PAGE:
One of my grandmother’s biggest complaints about immigrants, aside from their big noses and swarthy skin, was their smell.
Most converts have encountered someone like this along the way…
Kullu shay haram!
What would a convert’s experience be without having encountered the ‘haram police’?
Let me set the scene:
You are not even a year past your shahadah. You walk into a masjid wearing the latest jeans, a hooded top and sporting a flat top hair cut with a fade. So far so good. You sit down minding your own business, taking in the atmosphere of your new worshipping grounds…then it happens!
A brother approaches. Little to your knowledge he’s been meaning to approach you ever since you entered (yeah, he was watching for that long). He’s slim, tall and wearing a long white thawb with a Chinese collar. You greet him with salam. He salams you back. He proceeds to sit by you with his legs crossed. Here come the initial superficial questions: your name, where you’re from etc. You know, the small talk that sets up for…
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In the last few weeks I have been staying up late at the computer, my phone has been buzzing at all times of the day and night, and I have been reading Qu’ran more than usual.
All British Muslims engage with jihad every single day.
Muslims everywhere are saying “I told you so” this morning. Continue reading “No alcohol safe to drink, global study confirms – BBC News”
I think I might have found a loophole…
Everyone it seems, whether Muslim or not, has their own ideas about the laws of Islam. But one of the things that everyone knows is that Muslims can’t drink alcohol, right?
Well, technically that’s not true.
A Muslim can drink if they want to.
In fact, Muslims always have a choice in everything that they do whether praying, fasting, or eating pork.
Muslims can even murder if they like.
Say that again?
Following Islam does not stop a person doing anything, in exactly the same way that British law does not physically prevent crime. Rape, robbery and fraud happens every day in this country even though they are all illegal.
The point of Islam, like any legal system, is to modify human behavior in order to prevent harm, whether to the individual or others.
One beer won’t hurt?
It’s true that alcohol in small quantities causes minimal harm to the human body. But it is also true that alcohol causes enormous harm in our society.
Think about the street fights, car accidents, and vandalism that happen as a direct result of alcohol. Think about the homelessness, the marriage breakdowns, the domestic violence, and the depression caused by alcohol. Think about all the people, as you read this, who are dying, yellow and bloated, because of alcohol-induced liver failure.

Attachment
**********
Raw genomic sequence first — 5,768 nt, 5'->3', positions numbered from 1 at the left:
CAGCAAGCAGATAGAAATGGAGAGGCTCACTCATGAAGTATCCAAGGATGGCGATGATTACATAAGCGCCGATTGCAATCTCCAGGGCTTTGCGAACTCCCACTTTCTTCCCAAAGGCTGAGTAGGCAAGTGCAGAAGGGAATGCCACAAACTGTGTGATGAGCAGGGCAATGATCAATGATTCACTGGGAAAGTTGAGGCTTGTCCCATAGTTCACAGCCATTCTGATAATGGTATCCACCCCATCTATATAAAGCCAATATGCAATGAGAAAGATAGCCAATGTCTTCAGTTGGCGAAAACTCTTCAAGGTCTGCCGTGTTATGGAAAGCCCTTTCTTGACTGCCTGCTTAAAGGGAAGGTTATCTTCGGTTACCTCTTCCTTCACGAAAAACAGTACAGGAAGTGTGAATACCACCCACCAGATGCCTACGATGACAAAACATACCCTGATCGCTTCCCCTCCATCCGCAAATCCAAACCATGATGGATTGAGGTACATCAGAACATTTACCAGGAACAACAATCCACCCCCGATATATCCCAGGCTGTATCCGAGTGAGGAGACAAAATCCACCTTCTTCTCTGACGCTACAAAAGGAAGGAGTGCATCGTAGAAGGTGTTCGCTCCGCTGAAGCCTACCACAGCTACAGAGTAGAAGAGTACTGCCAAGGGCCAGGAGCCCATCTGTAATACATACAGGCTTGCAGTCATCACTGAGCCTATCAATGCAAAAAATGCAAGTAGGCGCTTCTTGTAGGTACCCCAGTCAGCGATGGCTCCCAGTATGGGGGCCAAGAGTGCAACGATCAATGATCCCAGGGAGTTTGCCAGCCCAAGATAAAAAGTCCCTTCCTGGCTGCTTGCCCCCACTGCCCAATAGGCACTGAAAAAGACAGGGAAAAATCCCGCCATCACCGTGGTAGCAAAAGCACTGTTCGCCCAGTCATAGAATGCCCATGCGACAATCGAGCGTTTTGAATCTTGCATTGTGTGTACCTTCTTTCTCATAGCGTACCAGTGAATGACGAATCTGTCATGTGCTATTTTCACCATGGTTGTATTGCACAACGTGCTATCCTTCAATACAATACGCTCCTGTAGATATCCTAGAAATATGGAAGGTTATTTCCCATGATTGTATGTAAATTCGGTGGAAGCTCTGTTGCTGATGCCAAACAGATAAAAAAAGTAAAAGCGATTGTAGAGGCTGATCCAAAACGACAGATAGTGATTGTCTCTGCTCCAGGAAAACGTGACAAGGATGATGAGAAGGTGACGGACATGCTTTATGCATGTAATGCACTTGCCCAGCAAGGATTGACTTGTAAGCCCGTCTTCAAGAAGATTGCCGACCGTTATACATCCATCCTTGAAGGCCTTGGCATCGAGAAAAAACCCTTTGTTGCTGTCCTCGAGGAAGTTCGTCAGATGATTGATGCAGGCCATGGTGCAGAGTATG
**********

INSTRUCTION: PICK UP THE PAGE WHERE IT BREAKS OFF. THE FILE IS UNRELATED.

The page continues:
Alcohol costs Britain billions of pounds each year, and infinitely more in human suffering.
So whilst Muslims can drink alcohol if they wish, they should understand why Islam teaches them that they should not.
That is not because we worry about the rare diseases we learned at medical school (although this is a well-known problem seen in medical students), but because we don’t worry enough.
As doctors we see thousands of patients with tens of thousands of symptoms, many of which will not have an identifiable cause despite thorough investigation. We call these ‘medically unexplained symptoms’. They don’t worry us too much – we know there is no serious underlying cause, and we know they will not get any worse or threaten our patients’ lives.
So rather than worry that our symptoms are caused by cancer, like many of our patients (especially the ones who check Google before coming to see us), doctors have a tendency to think that our own symptoms will be nothing serious. There are countless stories of doctors who have put off going to see their own GP until it was almost too late.
One of my clinical supervisors had pain in his chest for months. It was not bad enough for him to think it was a heart attack, so he just put it down to stress, or maybe a bit of heartburn. Eventually after the pain worsened and he started to feel feverish, he went off to see his own GP and was diagnosed with pericarditis – inflammation of the sac that surrounds the heart. He was off work for two months after that.
My advice to everyone is to see your GP as soon as possible if any symptom is something which you notice regularly and it bothers you. Even if it doesn’t bother you but it just doesn’t seem quite normal, I would much rather see you early on and tell you that it is nothing serious, than be faced with something that is already well developed and therefore much harder to treat.